There’s been a lot of buzz about Archbishop Dolan starting a blog.
There will be more buzz now that the Boss has posted a letter that he submitted to the NYTimes, which Dolan says the Times declined to publish.
In his letter/blog post, Dolan takes the Times to task for several examples of what he believes to be anti-Catholicism in its pages.
He starts off: “October is the month we relish the highpoint of our national pastime, especially when one of our own New York teams is in the World Series!
Sadly, America has another national pastime, this one not pleasant at all: anti-catholicism.”
He cites four problems:
1) A Times article about child sex abuse in Brooklyn’s Orthodox Jewish community, about which he says “Yet the Times did not demand what it has called for incessantly when addressing the same kind of abuse by a tiny minority of priests: release of names of abusers, rollback of statute of limitations, external investigations, release of all records, and total transparency.”
2) An article about a priest who fathered a child two decades ago and has had a strained relationship with the mother and child. Dolan writes: ”..one still has to wonder why a quarter-century old story of a sin by a priest is now suddenly more pressing and newsworthy than the war in Afghanistan, health care, and starvation–genocide in Sudan. No other cleric from religions other than Catholic ever seems to merit such attention.”
3) The Times’ lead story last week about the Vatican’s move to welcome disenchanted Anglicans. He writes: “Of course, the reality is simply that for years thousands of Anglicans have been asking Rome to be accepted into the Catholic Church with a special sensitivity for their own tradition. As Cardinal Walter Kasper, the Vatican’s chief ecumenist, observed, “We are not fishing in the Anglican pond.” Not enough for the Times; for them, this was another case of the conniving Vatican luring and bidding unsuspecting, good people, greedily capitalizing on the current internal tensions in Anglicanism.”
4) A column by Maureen Dowd, in which Dowd takes aim at the Catholic Church’s treatment of women, in particular nuns. Dolans writes: “In a diatribe that rightly never would have passed muster with the editors had it so criticized an Islamic, Jewish, or African-American religious issue, she digs deep into the nativist handbook to use every anti-Catholic caricature possible…”
Bishops and Catholic leaders often charge the mainstream media with anti-Catholicism. Dolan, though, is unusually precise about what he doesn’t like and why. That’s why the Catholic blogosphere is getting revved up about his piece.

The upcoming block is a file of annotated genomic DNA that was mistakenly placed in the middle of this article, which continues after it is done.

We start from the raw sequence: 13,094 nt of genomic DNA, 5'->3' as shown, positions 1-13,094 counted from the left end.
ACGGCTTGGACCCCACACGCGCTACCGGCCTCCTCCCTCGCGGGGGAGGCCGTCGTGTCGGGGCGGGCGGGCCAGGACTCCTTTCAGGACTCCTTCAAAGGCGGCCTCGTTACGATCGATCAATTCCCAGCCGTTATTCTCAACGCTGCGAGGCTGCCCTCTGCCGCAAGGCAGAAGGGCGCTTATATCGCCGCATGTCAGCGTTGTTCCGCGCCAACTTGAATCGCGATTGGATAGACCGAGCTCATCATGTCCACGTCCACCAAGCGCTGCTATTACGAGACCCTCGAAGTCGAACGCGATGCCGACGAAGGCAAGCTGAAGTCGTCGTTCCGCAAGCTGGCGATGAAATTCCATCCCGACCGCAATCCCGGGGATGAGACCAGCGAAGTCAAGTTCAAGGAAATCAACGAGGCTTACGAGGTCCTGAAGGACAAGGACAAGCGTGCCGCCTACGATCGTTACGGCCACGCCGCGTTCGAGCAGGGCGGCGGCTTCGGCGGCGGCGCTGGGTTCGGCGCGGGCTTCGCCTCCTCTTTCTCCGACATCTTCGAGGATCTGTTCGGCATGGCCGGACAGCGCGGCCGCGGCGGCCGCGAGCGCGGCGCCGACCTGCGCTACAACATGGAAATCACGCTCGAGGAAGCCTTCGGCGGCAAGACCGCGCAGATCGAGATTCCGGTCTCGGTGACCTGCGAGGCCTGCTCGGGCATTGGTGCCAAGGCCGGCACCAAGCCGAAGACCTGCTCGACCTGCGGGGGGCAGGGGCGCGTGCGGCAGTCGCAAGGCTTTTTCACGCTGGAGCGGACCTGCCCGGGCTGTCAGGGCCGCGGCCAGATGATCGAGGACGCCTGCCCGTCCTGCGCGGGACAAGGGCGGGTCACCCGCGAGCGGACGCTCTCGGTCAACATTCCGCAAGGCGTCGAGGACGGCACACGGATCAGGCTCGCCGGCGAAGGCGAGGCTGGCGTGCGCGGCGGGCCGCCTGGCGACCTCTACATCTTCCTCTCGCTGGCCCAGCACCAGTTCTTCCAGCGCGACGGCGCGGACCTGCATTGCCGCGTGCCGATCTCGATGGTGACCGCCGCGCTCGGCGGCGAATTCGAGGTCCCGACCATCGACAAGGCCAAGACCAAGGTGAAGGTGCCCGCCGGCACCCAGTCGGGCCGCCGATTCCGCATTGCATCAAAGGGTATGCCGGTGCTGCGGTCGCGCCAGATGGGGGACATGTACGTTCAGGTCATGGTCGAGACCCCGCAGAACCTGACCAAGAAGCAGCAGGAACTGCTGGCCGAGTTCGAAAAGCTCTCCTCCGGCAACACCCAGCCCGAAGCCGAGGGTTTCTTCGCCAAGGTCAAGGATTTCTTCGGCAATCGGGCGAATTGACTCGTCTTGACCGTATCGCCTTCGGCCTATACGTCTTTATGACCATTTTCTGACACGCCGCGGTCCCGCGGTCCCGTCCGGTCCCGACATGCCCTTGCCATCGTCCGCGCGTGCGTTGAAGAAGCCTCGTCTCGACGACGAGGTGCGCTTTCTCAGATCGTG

I’m not a media critic—and I’ve always thought that it’s a bit unfair that every word in the Times gets dissected for hidden meanings and agendas—but I have a few thoughts.
About Brooklyn’s Orthodox (we’re really talking Hasidic) community, Dolans writes “there were forty cases of such abuse in this tiny community last year alone.” Tiny? Dolan is new in town, so he probably doesn’t know that we’re talking about a vast, fast-growing community.
The problem of sex abuse in the Hasidic community is only beginning to be grasped and understood by the outside world, so it might be a bit early to expect the Times or anyone else to know how to address it. It will have to be addressed, of course, and there is reason to think that the DA’s office has let things slide for too long.
By comparison, clerical sex abuse in the Catholic community is something we learned about piece-by-piece over at least two decades before the scandal of 2002 erupted.
Measuring the merits of one newspaper article is always a difficult exercise. The priest-fathered-a-child story was an interesting tale, but whether it merited its prominent play is probably in the eye of the beholder.
I agree that the Anglican conversion story was overplayed by the national media, not just the Times. A strong argument can be made—and is being made—that the Vatican was simply responding to convervative Anglicans who had reached out to Rome. We already knew about the Anglican Communion’s internal divisions and the potential for break-ups.
The clear implication of much of the media coverage is that the Vatican is seeking converts in some sort of aggressive new way.
Maureen Dowd was being Maureen Dowd. Right?